prefix advertised may contain the IPv4-compatibility prefix in which
case the IPv4-compatible form of the address is used. Otherwise, an
IPv6-only address must be formed to replace any IPv4-compatible
address previously formed as described in Section 3.
6. SECURITY CONSIDERATIONS The token for an interface on an IEEE 802 link or any link that uses
IEEE 802 addressing, such as FDDI, is the 48-bit IEEE 802 address in
canonical format, i.e. the Individual/Group bit is the low-order bit
of the furst byte.
To be completed. A host forms an IPv6 address per link by concatenating an 80-bit pre-
fix with the IEEE 802 address as follows:
7. APPENDIX - UNIQUENESS OF HOST TOKENS | 80 bits | 48 bits |
+---------------------------------------+------------------------+
| prefix | IEEE 802 address |
+----------------------------------------------------------------+
One of the basic assumptions of the autoconfiguration schemes out- In the case of a link-local prefix, the prefix is well-defined[1].
lined in this memo is that the host token is at least unique per
link. The only feasible choice for the token is the link layer
address in most cases. In practice, two hosts on the same link may
have the same link layer address because of an assignment error, in
which case the resulting IPv6 addresses will not be unique. There is
no automatic detection of such occurrences. The use of DNS to regis-
ter name to address mappings may help system administrators detect
when such a problem occurs since two different hosts will register
the same IPv6 address.
The above problem may occur in any particular network topology. One The prefixes of other types of addresses need to be configured.
particular scenario deserves further mention though. Consider a
topology consisting of two links with singly-homed hosts attached to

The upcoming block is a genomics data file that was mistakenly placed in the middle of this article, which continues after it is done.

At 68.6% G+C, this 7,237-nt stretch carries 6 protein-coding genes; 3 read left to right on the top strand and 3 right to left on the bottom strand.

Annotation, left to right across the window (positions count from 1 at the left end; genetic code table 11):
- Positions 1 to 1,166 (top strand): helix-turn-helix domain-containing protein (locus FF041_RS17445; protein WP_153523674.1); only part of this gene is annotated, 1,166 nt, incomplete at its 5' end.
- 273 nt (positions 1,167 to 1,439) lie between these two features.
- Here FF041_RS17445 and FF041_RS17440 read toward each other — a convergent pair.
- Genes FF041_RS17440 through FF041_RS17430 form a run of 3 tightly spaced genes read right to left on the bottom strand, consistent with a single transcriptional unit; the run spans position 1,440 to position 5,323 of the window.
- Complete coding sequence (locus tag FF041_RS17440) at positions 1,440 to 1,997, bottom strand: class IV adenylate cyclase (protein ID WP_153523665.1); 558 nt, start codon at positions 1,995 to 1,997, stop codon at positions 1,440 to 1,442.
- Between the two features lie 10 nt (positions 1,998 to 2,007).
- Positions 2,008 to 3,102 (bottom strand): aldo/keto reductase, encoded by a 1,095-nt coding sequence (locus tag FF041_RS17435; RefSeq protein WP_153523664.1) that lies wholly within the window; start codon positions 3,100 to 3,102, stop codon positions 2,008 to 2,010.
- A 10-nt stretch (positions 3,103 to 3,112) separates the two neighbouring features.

each, a multi-homed host attached to both and no router. In this
case, because no router is present, hosts will form intra-link
addresses only on all interfaces. It is imperative that hosts have
interface tokens that are unique across both links, which is not true
if a host token is defined to be a link layer address and the address
is only defined to be unique per link as is true in some cases.
Strictly speaking, we require that host tokens are globally unique to
ensure correct operation in these topologies. In practice, link
layer addresses are frequently globally unique and so the uniqueness
problems in this scenario should not be appreciably worse than in
more traditional topologies as described above. If two intra-link
scope addresses are detected to be the same in this scenario, there
are two solutions: one is to make the multihomed host a router, the
other is to manually configure the intra-link scope address of an
offending host.
8. REFERENCES 6. APPENDIX B: UNIQUENESS OF HOST TOKENS
[RFC1531] As has been mentioned, one of the basic assumptions of the autoconfi-
R. Droms, "Dynamic Host Configuration Protocol", RFC 1531, Buck- guration scheme outlined in this document is that the host token is
nell University, October 1993. at least unique per link, but that tokens may not always be unique,
in practice. A host should check that an address is unique using the
scheme proposed in this document. Since this is not completely reli-
able, system administrators may also use DNS to help detect when such
a problem occurs since two different hosts will register the same
IPv6 address.
[IPv6-TRANS] Duplicate IPv6 addresses may occur as a result of non-unique tokens
Robert E. Gilligan and E. Nordmark, "Transition Mechanisms for in any particular network topology. One particular scenario deserves